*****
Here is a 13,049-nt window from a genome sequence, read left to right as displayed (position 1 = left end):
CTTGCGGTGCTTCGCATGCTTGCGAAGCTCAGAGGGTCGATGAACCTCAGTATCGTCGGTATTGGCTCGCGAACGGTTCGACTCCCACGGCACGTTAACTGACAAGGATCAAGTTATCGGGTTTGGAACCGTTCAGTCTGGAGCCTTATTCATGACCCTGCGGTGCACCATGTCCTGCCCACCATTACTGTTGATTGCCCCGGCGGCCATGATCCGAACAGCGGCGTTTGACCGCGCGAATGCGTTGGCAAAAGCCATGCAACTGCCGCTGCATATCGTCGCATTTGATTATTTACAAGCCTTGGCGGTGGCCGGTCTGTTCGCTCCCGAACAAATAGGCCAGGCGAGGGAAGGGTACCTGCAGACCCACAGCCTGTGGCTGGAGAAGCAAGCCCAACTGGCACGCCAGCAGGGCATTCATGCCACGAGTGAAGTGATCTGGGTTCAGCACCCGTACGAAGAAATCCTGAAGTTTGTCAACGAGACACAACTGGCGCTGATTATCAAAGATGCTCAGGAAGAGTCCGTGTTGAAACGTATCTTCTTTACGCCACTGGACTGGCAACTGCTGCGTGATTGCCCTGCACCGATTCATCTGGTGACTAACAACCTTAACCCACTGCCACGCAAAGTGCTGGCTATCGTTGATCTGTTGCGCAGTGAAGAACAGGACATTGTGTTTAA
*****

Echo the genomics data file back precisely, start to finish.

Here is a 13,049-nt window from a genome sequence, read left to right as displayed (position 1 = left end):
CTTGCGGTGCTTCGCATGCTTGCGAAGCTCAGAGGGTCGATGAACCTCAGTATCGTCGGTATTGGCTCGCGAACGGTTCGACTCCCACGGCACGTTAACTGACAAGGATCAAGTTATCGGGTTTGGAACCGTTCAGTCTGGAGCCTTATTCATGACCCTGCGGTGCACCATGTCCTGCCCACCATTACTGTTGATTGCCCCGGCGGCCATGATCCGAACAGCGGCGTTTGACCGCGCGAATGCGTTGGCAAAAGCCATGCAACTGCCGCTGCATATCGTCGCATTTGATTATTTACAAGCCTTGGCGGTGGCCGGTCTGTTCGCTCCCGAACAAATAGGCCAGGCGAGGGAAGGGTACCTGCAGACCCACAGCCTGTGGCTGGAGAAGCAAGCCCAACTGGCACGCCAGCAGGGCATTCATGCCACGAGTGAAGTGATCTGGGTTCAGCACCCGTACGAAGAAATCCTGAAGTTTGTCAACGAGACACAACTGGCGCTGATTATCAAAGATGCTCAGGAAGAGTCCGTGTTGAAACGTATCTTCTTTACGCCACTGGACTGGCAACTGCTGCGTGATTGCCCTGCACCGATTCATCTGGTGACTAACAACCTTAACCCACTGCCACGCAAAGTGCTGGCTATCGTTGATCTGTTGCGCAGTGAAGAACAGGACATTGTGTTTAA